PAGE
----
The purpose of this Article is to lift the veil of amateurism from the face of the college sports industry and to document its deeply commercial character. Because the college sports industry is thoroughly commercial and not, as the NCAA contends, an amateur enterprise, NCAA Division I college athletic programs should be subject to laws that apply to other commercial activities. Part I of this Article will identify three areas of law-labor, antitrust, and tax-in which regulation depends upon the characterization of an activity as commercial rather than amateur. Part II will document the thoroughly commercial nature of major college athletics, thereby lifting the veil of amateurism in which the NCAA seeks to enshroud itself. The Article concludes that because major college sports enterprises are not amateur, they should be subject to the application and scrutiny of the laws we examine here, and, no doubt, to others as well.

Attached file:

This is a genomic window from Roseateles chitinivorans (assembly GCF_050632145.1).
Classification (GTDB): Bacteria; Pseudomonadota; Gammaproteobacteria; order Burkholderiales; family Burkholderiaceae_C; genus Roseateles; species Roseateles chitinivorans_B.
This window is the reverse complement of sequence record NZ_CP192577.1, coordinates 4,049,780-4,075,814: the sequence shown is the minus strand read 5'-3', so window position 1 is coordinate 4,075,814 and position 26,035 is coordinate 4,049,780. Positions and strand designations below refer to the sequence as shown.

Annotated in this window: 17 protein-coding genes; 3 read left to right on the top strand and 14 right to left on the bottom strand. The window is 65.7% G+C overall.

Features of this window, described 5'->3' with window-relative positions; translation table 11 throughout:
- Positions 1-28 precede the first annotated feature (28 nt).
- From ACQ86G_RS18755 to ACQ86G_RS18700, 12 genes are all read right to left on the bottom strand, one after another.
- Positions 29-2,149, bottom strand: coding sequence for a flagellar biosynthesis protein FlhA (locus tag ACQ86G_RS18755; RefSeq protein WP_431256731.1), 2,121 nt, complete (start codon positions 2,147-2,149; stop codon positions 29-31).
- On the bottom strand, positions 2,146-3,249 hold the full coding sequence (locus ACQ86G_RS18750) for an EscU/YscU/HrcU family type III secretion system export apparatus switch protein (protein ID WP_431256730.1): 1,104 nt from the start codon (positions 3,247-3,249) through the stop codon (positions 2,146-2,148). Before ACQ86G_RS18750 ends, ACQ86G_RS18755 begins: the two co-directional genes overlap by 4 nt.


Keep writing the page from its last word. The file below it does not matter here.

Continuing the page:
Amy C. McCormick & Robert A. McCormick,
The Emperor's New Clothes: Lifting the NCAA's Veil of Amateurism,
San Diego L. Rev.
Available at: https://digital.sandiego.edu/sdlr/vol45/iss2/5